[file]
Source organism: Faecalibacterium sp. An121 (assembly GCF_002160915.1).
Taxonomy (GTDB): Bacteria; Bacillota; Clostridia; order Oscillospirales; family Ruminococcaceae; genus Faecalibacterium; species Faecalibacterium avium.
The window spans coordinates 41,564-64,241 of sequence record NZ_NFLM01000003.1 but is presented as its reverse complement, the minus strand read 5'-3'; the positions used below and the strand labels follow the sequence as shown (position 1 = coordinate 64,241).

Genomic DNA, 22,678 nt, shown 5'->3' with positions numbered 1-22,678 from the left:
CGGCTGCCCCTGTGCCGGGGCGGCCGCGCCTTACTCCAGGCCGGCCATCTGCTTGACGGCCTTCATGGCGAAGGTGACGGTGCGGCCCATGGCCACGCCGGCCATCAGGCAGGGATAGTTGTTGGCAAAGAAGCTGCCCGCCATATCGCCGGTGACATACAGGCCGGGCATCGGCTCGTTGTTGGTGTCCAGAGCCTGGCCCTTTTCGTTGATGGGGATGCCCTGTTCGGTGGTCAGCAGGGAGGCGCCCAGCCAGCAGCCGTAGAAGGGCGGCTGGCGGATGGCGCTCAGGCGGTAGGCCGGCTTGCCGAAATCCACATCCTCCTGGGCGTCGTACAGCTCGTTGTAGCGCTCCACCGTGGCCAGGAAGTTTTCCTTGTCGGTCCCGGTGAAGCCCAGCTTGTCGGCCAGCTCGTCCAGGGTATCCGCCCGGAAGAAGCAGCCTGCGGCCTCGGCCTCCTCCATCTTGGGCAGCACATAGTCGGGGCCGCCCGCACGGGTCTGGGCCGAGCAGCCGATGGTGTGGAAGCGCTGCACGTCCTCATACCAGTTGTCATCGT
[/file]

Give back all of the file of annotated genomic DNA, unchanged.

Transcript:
Source organism: Faecalibacterium sp. An121 (assembly GCF_002160915.1).
Taxonomy (GTDB): Bacteria; Bacillota; Clostridia; order Oscillospirales; family Ruminococcaceae; genus Faecalibacterium; species Faecalibacterium avium.
The window spans coordinates 41,564-64,241 of sequence record NZ_NFLM01000003.1 but is presented as its reverse complement, the minus strand read 5'-3'; the positions used below and the strand labels follow the sequence as shown (position 1 = coordinate 64,241).

Genomic DNA, 22,678 nt, shown 5'->3' with positions numbered 1-22,678 from the left:
CGGCTGCCCCTGTGCCGGGGCGGCCGCGCCTTACTCCAGGCCGGCCATCTGCTTGACGGCCTTCATGGCGAAGGTGACGGTGCGGCCCATGGCCACGCCGGCCATCAGGCAGGGATAGTTGTTGGCAAAGAAGCTGCCCGCCATATCGCCGGTGACATACAGGCCGGGCATCGGCTCGTTGTTGGTGTCCAGAGCCTGGCCCTTTTCGTTGATGGGGATGCCCTGTTCGGTGGTCAGCAGGGAGGCGCCCAGCCAGCAGCCGTAGAAGGGCGGCTGGCGGATGGCGCTCAGGCGGTAGGCCGGCTTGCCGAAATCCACATCCTCCTGGGCGTCGTACAGCTCGTTGTAGCGCTCCACCGTGGCCAGGAAGTTTTCCTTGTCGGTCCCGGTGAAGCCCAGCTTGTCGGCCAGCTCGTCCAGGGTATCCGCCCGGAAGAAGCAGCCTGCGGCCTCGGCCTCCTCCATCTTGGGCAGCACATAGTCGGGGCCGCCCGCACGGGTCTGGGCCGAGCAGCCGATGGTGTGGAAGCGCTGCACGTCCTCATACCAGTTGTCATCGT